Fellow comedian, producer, host, filmmaker and awesome dude, Manoli Vozos is our feature spotlight this week. Manoli Vozos is from Union, NJ. He trained at New York’s Peoples Improv Theater, where he frequently performs – most recently with the sketch team The Foolhardy Manor and on the PITtv House Team Arthur Warburton. He studied Communication at Seton Hall University and has worked in Film and TV since graduating, on projects like Law & Order, The Good Wife and HBO’s Bored to Death. For three years, he has produced a monthly stand-up/variety show called Get Up, Stand-Ups, welcoming the talented NYC comedy scene to suburban NJ, bringing comedians from NYC and NJ a place to show their wit in the good ol’ Garden State, where the drinks are cheaper, the food is better and people laugh harder (There’s also no tunnel fees and two drink minimums). He recently produced a dramatic short film, Old Time Radio, for the TropFest, and is preparing a new hour of sketches with The Foolhardy Manor for a June run at the PIT. This is a guy who will always help friends with stage time and camera time, as well as giving other comedians, that sometimes get referred to him by other comics like myself and others the thing they love the most, stage time. Let’s give a hand to the friendly giant, Manoli Vozos.
Q. Do you think living in New Jersey made you want to become a comedian?
I would like to think that wherever I lived, I would still want to make a job out of making people laugh. Living in NJ has definitely influenced my comedy though, that’s for sure.
Q. Do you have any jokes based on New Jersey?
As the saying goes, “the truth is funny,” so when I tell stories about growing up as a Greek-American from NJ, there’s a whole lot of context that comes from just the setting of the story. I find that a lot of my material about being the son of an immigrant father and first generation mother are relatable beyond the specifics of our culture, but the NJ element makes it even more relatable (in this area). I do Diner jokes, which is about as NJ-specific as I get.
Q. Is there a difference between a New Jersey and New York audiences?
I think big picture the two groups have a lot in common, but when you’re starting out, you can feel some differences. I think NJ audiences are more open, they laugh more. A lot of times, in the low level shows, you’re performing for other comics who are hesitant to laugh because they’re either worried about their own set, feeling competitive against you or re-writing your jokes in their head as they listen.
Q. What made you want to do Stand Up comedy?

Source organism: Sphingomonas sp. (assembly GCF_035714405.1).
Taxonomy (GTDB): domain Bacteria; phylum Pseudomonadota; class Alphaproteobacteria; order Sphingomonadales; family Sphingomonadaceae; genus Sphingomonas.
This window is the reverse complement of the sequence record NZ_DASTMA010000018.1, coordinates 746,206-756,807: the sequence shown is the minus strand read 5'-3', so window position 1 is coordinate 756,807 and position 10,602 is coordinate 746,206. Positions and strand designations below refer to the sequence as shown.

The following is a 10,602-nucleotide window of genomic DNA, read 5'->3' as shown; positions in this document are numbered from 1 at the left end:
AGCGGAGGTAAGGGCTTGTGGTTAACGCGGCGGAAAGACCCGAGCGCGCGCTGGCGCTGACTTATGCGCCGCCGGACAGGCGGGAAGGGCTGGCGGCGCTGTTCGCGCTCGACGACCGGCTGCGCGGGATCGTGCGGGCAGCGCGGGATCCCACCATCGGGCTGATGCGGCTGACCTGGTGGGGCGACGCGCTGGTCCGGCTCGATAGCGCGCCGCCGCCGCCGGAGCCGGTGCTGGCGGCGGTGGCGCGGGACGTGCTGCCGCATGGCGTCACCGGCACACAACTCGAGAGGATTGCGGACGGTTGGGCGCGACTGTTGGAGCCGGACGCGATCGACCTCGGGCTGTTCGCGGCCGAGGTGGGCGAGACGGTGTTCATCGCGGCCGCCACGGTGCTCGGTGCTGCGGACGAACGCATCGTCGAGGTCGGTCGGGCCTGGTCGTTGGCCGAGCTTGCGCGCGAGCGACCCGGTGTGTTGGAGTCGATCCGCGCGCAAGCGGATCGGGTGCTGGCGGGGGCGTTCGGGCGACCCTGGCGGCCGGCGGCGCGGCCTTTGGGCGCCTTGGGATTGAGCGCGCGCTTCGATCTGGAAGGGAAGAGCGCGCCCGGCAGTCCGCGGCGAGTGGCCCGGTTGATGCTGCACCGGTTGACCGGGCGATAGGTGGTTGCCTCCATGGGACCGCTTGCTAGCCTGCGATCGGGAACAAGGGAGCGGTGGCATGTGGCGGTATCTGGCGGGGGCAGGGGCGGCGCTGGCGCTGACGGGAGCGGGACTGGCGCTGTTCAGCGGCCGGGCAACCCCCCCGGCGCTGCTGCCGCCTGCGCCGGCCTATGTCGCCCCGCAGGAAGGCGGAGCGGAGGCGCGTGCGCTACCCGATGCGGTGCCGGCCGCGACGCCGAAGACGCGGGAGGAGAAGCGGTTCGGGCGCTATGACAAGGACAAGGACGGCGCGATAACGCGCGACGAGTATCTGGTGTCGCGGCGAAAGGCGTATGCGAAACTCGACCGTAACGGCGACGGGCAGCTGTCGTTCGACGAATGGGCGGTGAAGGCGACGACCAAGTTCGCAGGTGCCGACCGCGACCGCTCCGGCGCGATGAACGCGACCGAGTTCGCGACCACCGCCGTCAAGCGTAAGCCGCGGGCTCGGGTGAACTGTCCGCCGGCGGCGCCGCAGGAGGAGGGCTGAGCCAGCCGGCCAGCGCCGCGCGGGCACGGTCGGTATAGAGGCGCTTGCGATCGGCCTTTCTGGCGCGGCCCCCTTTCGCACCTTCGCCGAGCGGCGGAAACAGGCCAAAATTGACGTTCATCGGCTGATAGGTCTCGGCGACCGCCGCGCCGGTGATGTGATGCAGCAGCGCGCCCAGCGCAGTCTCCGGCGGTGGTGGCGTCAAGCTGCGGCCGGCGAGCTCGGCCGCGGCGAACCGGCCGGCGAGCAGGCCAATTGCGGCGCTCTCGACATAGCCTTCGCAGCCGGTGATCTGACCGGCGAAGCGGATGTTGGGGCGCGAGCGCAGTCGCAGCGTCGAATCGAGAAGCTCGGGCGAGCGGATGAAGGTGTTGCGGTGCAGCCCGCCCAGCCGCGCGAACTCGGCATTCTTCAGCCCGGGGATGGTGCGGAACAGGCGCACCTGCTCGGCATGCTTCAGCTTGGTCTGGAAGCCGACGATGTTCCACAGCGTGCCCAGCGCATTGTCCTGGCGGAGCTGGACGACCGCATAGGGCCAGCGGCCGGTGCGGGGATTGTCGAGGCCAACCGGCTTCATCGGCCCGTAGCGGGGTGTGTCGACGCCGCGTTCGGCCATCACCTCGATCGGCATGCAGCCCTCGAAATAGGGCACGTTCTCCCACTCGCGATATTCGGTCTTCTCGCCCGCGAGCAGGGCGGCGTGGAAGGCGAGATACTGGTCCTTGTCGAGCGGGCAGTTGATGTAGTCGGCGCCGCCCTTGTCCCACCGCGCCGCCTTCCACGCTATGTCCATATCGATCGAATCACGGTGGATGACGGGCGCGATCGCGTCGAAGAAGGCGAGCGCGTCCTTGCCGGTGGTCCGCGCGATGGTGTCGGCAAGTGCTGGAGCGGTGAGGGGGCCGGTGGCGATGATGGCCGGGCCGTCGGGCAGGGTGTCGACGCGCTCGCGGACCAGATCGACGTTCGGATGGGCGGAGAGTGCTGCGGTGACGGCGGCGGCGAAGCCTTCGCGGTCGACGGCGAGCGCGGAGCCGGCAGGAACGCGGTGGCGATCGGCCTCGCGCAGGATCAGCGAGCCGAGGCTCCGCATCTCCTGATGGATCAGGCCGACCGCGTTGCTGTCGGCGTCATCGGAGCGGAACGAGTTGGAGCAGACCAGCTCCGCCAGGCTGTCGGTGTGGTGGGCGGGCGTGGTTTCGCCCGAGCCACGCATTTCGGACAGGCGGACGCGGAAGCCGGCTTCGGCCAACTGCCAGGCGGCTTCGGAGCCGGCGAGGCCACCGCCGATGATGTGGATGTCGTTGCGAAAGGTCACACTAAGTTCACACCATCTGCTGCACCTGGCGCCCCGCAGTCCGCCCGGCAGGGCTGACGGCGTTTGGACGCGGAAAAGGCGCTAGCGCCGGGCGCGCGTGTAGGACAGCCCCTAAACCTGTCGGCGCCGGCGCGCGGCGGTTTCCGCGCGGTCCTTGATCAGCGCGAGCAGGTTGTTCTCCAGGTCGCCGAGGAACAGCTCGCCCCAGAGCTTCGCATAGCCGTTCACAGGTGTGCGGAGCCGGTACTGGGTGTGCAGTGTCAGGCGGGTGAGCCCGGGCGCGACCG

I did sketch & improv during & after college and I always enjoyed watching stand-up. I admired stand-ups for being in control of their performance. There are many rewards to working collaboratively, as you do in sketch and improv, but being responsible for honing your set and “directing” your own performance is rewarding in an individual way.
When an opportunity came to organize a show in NJ, I jumped at it, even though at that time most of my experience was not in stand-up. That show became Get Up, Stand-Ups and we’ve been doing it for about three years now.
Q. Do you have a preference? Stand-up or improv?
I enjoy both of them, though I haven’t done any improv shows in a while. I do use improv when I write though, to work stuff out. Especially when you get to the point where you’re saying things out loud, improvising out loud is so much better than brainstorming on paper. You have to hear the words together to know if it works.
Q. You perform both improv and stand-up comedy. What would you say is the most difficult to get comfortable with?
Improv is about trusting your scene-partners, so that relationship has to be strong. You have to be willing to go out on a limb and trust that someone is going to be out there with you. Often you’ll see people really extend in an improv show, personally, and when the other person in the scene grabs that and matches with something else true, it can be really touching as well as hysterical. So that trust is the most difficult thing. It takes time.
For stand-up, I think the most difficult thing is getting over yourself and being able to judge your work objectively, seeing how to hone your jokes, rewriting, economy of language, all that. Just knowing where your beats are and when to move on. This is a vast generalization, but I would say at least 75% of all comedy is too long.
Q. Who are your comedic influences?
My uncles are pretty funny and, as a kid, making my mom laugh was a good benchmark. Like getting someone to crack up to the point where dinner or whatever has to stop. That was always like a touchdown.
My grandmother is a big fan of I Love Lucy, so I watched a LOT of that as a kid.
Bill Murray, Steve Martin, Eddie Murphy. I’m a big SNL guy and I also love classic stuff like the Dean Martin Show or Carol Burnett. Woody Allen. Louis CK.
Q. What would be your super power?
I’ve always wanted to fly. I think that would be fun to do. As long as I wasn’t too cold or too hot while flying. If I’m sweating it’s not worth it.
Q. Any advice for people wanting to get into comedy?
The more you practice the better you get. And put yourself in a position to meet people and get opportunities. Go to where the people are.
Manoli produces “The Get Up, Stand-Ups Comedy Show” monthly at 10th Street Live in Kenilworth, NJ. And can be seen Saturdays this June at The Peoples Improv Theater with his sketch team, The Foolhardy Manor.